Smith said the study is the result of advances in methodology and new data gathered over years by several cooperating entities.

A seismic array 200 and 300 kilometers wide uses data from about 60 stations, with installation begun in 1983, he said. In that time, seismic data has been gathered from some 45,000 Yellowstone quakes.

“It’s high-quality data collected in real time at the University of Utah,” he said. “We provide the data and the public has access to it immediately.”

Before the new discovery, researchers had envisioned partly molten rock moving upward from the Yellowstone hotspot plume via a series of vertical and horizontal cracks, known as dikes and sills, or as blobs, the authors said. They still believe such cracks move hot rock from the plume head to the magma reservoir and from there to the shallow magma chamber.

The new study employed a technique developed by Huang to combine seismic information from local quakes detected in Utah, Idaho, the Teton Range and Yellowstone by the University of Utah Seismograph Stations with data from more distant quakes detected by the National Science Foundation-funded EarthScope array, which was used to map the underground structure of the lower 48 states.

The Utah seismic network has closely spaced seismometers that are better at imaging the shallower crust beneath Yellowstone, while EarthScope’s seismometers are better at making images of deeper structures.

The Yellowstone System

As the authors explained, this is how the new study depicts the Yellowstone system, from bottom to top:

Previous research has shown the Yellowstone hotspot plume rises from a depth of at least 440 miles within the Earth’s mantle. Some researchers suspect it originates 1,800 miles deep at Earth’s core.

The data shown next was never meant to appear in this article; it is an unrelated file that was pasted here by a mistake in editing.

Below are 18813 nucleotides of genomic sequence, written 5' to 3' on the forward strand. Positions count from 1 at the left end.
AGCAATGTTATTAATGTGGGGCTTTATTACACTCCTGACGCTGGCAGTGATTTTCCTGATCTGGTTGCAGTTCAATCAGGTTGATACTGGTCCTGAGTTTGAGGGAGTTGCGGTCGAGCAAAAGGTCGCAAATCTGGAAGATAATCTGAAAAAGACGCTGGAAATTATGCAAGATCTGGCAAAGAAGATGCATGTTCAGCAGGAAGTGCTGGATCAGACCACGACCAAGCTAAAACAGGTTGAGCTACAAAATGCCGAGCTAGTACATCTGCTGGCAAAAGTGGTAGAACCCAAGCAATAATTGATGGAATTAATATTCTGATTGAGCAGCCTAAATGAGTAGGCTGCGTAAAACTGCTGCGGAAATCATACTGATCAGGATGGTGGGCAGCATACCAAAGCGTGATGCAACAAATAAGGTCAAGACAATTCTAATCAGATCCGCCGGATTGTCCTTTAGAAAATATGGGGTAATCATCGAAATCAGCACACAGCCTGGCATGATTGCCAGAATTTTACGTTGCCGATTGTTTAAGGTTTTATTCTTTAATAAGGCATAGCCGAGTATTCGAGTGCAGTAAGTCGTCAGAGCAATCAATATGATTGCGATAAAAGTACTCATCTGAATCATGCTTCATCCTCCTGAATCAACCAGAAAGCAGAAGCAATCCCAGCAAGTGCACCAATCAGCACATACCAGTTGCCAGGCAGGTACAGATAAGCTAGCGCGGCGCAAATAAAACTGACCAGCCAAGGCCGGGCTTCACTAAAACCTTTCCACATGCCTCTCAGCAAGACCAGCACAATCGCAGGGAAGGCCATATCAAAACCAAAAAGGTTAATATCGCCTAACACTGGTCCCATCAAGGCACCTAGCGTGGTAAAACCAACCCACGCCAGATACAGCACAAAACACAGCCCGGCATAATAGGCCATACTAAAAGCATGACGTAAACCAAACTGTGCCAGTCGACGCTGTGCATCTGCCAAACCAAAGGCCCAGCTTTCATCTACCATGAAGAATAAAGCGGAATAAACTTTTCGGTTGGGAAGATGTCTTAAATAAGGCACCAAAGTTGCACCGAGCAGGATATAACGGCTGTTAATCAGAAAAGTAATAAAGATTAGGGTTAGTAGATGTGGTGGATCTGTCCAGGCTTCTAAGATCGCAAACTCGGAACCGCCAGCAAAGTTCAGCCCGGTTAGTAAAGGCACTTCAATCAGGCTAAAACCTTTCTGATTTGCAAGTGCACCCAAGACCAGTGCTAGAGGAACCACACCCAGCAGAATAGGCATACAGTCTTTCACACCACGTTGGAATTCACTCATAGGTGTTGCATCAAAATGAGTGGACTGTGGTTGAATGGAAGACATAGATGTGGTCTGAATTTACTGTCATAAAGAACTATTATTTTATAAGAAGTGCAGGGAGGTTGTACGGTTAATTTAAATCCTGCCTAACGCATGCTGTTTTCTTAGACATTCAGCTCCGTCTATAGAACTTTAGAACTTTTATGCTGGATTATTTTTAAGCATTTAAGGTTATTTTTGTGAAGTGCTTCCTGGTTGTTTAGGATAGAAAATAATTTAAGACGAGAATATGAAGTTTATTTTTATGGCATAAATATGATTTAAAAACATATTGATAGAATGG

The plume rises from the depths northwest of Yellowstone. The plume conduit is roughly 50 miles wide as it rises through the Earth’s mantle and then spreads out “like a pancake” as it hits the uppermost mantle about 40 miles deep.

Earlier Utah studies indicated the plume head was 300 miles wide. The new study suggests it may be smaller, but the data aren’t good enough to know for sure.

Hot and partly molten rock rises in dikes from the top of the plume at 40 miles’ depth up to the bottom of the 11,200-cubic-mile magma reservoir, about 28 miles deep. The top of the newly discovered blob-shaped magma reservoir is about 12 miles deep, Huang said.

The reservoir measures 30 miles northwest to southeast and 44 miles southwest to northeast.

“Having this lower magma body resolved the missing link of how the plume connects to the magma chamber in the upper crust,” co-author Fan-Chi Lin said.

The 2,500-cubic-mile upper magma chamber sits beneath Yellowstone’s 40-by-25-mile caldera, or giant crater. Farrell said it is shaped “like a gigantic frying pan” about three to nine miles beneath the surface, with a “handle” rising to the northeast.

The chamber is about 19 miles from northwest to southeast and 55 miles southwest to northeast. The handle is the shallowest, longest part of the chamber that extends 10 miles northeast of the caldera.

Scientists once thought the shallow magma chamber was 1,000 cubic miles. But at science meetings and in a published paper this past year, Farrell and Smith showed the chamber was 2.5 times bigger than once thought. That has not changed in the new study.

Discovery of the magma reservoir below the magma chamber solves a longstanding mystery: Why Yellowstone’s soil and geothermal features emit more carbon dioxide than can be explained by gases from the magma chamber.

Farrell said a deeper magma reservoir had been hypothesized because of the excess carbon dioxide, which comes from molten and partly molten rock.

Smith said the next step is integrating global positioning system data with GPS array paralleling the seismic.

He added that the reservoir discovery is gratifying, combining years of data collection and putting together computer programs and instrumentation from many people and agencies.

He said at least 30 graduate students have done theses based on the Yellowstone research.

“It’s a long record and it really paid off in this paper,” he said.

Now 76, Smith said he began studying Yellowstone “just out of high school.”

He maintains a full schedule of research, lecturing and field trips and still finds Yellowstone fascinating.

“There’s a new discovery every year,” he said. “That’s what keeps me going.”